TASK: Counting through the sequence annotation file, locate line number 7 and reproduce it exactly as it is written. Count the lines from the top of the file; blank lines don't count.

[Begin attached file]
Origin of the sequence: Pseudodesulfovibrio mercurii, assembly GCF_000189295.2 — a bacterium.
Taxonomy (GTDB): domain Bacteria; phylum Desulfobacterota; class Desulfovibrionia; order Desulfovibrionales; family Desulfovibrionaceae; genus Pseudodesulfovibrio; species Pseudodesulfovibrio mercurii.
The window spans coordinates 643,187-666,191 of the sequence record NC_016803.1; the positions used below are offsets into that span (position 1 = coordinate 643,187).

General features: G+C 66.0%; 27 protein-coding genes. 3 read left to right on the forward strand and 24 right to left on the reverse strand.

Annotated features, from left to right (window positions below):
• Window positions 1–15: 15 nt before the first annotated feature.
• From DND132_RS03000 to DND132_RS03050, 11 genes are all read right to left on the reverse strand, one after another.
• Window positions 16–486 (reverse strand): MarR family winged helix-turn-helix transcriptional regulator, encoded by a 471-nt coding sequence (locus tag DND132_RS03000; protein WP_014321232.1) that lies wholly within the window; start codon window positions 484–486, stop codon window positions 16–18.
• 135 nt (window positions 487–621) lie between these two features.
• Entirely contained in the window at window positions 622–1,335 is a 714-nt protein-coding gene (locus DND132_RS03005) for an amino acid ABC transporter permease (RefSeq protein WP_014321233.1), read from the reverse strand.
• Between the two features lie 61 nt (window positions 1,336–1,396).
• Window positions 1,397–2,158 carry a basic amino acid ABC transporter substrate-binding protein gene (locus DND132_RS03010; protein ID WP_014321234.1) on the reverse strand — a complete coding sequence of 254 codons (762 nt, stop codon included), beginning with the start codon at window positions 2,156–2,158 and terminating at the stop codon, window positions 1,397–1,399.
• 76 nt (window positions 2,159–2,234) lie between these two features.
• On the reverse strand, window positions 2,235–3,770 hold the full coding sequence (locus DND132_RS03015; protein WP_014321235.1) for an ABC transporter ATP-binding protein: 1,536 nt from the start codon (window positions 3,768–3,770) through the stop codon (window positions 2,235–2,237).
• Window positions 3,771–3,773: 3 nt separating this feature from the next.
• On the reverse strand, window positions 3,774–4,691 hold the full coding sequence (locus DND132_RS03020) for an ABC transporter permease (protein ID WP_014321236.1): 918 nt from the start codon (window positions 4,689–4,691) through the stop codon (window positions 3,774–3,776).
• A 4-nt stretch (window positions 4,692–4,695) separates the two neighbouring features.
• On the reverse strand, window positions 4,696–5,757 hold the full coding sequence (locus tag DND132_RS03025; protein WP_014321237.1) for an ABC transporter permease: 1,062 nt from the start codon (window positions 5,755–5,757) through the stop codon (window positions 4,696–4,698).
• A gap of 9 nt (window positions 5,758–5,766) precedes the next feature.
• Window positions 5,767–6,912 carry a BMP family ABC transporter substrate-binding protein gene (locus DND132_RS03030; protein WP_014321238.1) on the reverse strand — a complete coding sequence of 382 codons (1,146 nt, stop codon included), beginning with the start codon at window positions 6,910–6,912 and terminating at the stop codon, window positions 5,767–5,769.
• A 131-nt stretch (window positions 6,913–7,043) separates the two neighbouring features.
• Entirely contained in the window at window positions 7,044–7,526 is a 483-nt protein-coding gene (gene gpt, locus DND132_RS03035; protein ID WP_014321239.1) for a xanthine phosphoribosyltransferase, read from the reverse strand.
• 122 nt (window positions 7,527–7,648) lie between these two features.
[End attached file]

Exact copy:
• From DND132_RS03000 to DND132_RS03050, 11 genes are all read right to left on the reverse strand, one after another.